The members of the creative services team provide writing and design support to MPR’s marketing, live events, administration and development departments as well as to American Public Media’s national distribution team. Each day provides an opportunity to be creative, to write, to learn and to solve problems in a number of areas. And, given the breadth of subjects covered on public radio, the topics present a panoply for a writer.

In the four years I’ve been working at MPR, I’ve strived to be as creative as possible, not just at work but outside it as well. A lot of opportunities for creativity arise when we simply say “yes” to challenges and opportunities that present themselves.

In late 2006, Jennifer Haugh, an internal communications manager at MPR, asked me to write a piece for an internal newsletter regarding some aspect of grammar or writing style. It sounded interesting, so I said “yes” and began to do a weekly installment in thenewsletter titled “Grammar Gems.” A few people in the company read it and shared some positive feedback.

One morning in March 2007, I got a phone call from three members of MPR’s Digital Media team: John Pearson, Brett Baldwin and Julia Schrenkler. “You know that ‘Grammar Gems’ thing you do in the internal newsletter?” Pearson asked. “What would you think about making that into a podcast that went externally?”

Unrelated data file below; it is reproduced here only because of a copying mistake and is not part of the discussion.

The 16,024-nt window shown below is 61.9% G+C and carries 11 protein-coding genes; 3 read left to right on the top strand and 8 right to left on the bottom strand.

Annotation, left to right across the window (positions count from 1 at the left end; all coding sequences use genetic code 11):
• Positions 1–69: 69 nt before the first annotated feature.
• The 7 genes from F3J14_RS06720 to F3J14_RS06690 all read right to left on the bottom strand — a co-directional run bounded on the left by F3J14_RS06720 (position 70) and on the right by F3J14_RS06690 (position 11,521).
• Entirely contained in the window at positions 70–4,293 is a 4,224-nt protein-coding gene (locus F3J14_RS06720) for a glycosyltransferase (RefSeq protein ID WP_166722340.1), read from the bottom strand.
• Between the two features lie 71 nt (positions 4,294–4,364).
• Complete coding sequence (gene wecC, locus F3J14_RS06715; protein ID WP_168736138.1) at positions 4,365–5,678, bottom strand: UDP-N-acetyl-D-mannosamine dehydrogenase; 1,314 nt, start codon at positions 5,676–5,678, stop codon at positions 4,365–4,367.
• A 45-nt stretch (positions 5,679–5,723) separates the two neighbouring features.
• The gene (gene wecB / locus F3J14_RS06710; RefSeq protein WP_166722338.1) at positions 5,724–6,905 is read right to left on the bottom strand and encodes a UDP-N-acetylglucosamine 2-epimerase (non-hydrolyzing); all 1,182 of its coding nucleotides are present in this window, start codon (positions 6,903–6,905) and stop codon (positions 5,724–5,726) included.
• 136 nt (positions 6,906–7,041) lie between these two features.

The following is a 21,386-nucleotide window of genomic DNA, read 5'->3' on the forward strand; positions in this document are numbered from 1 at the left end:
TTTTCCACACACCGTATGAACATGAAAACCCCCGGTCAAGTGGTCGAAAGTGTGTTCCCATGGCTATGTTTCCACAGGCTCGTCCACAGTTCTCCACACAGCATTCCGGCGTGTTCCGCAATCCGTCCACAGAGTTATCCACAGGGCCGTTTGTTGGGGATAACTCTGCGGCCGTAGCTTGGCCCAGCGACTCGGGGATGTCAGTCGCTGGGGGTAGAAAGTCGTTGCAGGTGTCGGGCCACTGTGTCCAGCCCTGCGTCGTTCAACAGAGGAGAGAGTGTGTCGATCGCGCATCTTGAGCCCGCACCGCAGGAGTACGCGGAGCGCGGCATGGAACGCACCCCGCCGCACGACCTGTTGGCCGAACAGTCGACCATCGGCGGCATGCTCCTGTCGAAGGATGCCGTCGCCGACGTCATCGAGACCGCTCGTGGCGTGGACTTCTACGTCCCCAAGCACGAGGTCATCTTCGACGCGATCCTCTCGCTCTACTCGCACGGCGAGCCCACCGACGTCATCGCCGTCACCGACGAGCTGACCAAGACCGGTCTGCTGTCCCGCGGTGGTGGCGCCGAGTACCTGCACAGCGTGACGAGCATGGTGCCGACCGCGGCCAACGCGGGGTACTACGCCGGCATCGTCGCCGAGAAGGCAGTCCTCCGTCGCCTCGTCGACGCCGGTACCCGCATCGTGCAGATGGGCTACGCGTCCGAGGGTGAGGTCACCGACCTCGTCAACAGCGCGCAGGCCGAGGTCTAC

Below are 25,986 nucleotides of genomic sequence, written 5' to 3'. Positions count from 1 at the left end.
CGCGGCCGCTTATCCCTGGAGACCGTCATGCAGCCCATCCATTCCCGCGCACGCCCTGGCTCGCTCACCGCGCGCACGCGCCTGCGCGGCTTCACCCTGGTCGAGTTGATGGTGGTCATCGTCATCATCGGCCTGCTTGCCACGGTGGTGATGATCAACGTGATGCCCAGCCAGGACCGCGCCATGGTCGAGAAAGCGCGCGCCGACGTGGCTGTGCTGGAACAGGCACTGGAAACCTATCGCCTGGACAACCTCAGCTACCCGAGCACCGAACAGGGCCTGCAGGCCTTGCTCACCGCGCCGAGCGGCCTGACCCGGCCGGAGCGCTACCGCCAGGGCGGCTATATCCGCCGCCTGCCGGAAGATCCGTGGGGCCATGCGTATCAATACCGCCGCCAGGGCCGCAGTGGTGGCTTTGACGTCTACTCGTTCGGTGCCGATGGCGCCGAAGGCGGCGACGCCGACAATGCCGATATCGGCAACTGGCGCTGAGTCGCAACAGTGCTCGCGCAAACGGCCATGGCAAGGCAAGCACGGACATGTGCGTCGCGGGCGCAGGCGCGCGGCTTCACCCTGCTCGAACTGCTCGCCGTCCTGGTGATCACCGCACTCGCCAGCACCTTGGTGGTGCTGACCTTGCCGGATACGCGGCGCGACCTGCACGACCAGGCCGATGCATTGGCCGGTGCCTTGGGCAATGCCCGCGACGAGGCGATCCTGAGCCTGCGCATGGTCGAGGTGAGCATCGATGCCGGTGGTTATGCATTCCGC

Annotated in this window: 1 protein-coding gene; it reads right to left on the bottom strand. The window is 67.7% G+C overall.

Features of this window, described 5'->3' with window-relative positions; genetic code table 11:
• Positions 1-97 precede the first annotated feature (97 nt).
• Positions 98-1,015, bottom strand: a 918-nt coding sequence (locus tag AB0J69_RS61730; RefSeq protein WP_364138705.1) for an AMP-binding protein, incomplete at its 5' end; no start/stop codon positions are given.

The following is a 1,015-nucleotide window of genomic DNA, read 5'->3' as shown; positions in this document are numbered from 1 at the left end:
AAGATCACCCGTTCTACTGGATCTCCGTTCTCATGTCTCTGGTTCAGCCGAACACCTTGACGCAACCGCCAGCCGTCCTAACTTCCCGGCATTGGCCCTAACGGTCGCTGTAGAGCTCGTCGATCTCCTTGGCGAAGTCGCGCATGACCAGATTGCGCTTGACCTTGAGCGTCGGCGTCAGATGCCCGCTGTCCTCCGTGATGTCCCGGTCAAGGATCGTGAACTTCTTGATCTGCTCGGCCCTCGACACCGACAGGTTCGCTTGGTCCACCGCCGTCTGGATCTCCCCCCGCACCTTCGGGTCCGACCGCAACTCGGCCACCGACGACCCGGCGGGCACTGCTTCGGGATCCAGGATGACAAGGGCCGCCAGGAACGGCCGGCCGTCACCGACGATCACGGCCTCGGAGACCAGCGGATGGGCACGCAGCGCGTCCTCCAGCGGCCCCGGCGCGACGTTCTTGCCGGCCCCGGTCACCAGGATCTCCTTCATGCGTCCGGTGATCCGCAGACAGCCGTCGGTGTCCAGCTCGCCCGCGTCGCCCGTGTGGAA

It was completely unexpected – but by now, saying “yes” had become easier. Pearson told me to come to a meeting that afternoon and to “bring ideas.”When the four of us gathered, Baldwin, the producer of the podcast, already had a name: “Grammar Grater.”  Schrenkler had a plan for an online presence. Thirty minutes later,Pearson told Baldwin and me to go into a studio and start recording some pilots. Some weeks later, Pearson stopped us in the hallway and said, “Make it go live on July 1.”

“Grammar Grater” has now been a weekly podcast for more than two years. According to Nielsen Net Ratings, we enjoy an average of 50,000 downloads per month. We’ve received e-mails from listeners from around the world.

On “Grammar Grater,” we introduce linguistic concepts using an amusing sketch that depicts some sort of real-life situation. Some sketches include a forklift driver with great vocabulary tips and a game show called “Name That Verb.”

Each week, a troupe of actors called the Grammatis Personae Players act out the sketches. Producer Baldwin mixes the music selections and adds sound effects that bring the sketches to vivid life. And because we’re from Minnesota Public Radio, we take a more journalistic approach to the show. That is, we’re not the grammar experts,but we’ll find answers to common linguistic bugbears by consulting expert reference materials you can’t find online or by interviewing the experts themselves.

If part of the mission of Minnesota Public Radio is to enrich lives and expand perspectives, we hope “Grammar Grater” helps do that in its particular way.

And if potential listeners wonder whether spending time with the podcast is worth their while … we certainly hope they’ll say “Yes.”

“Grammar Grater” is a free download; visit to subscribe. It’salso available through iTunes.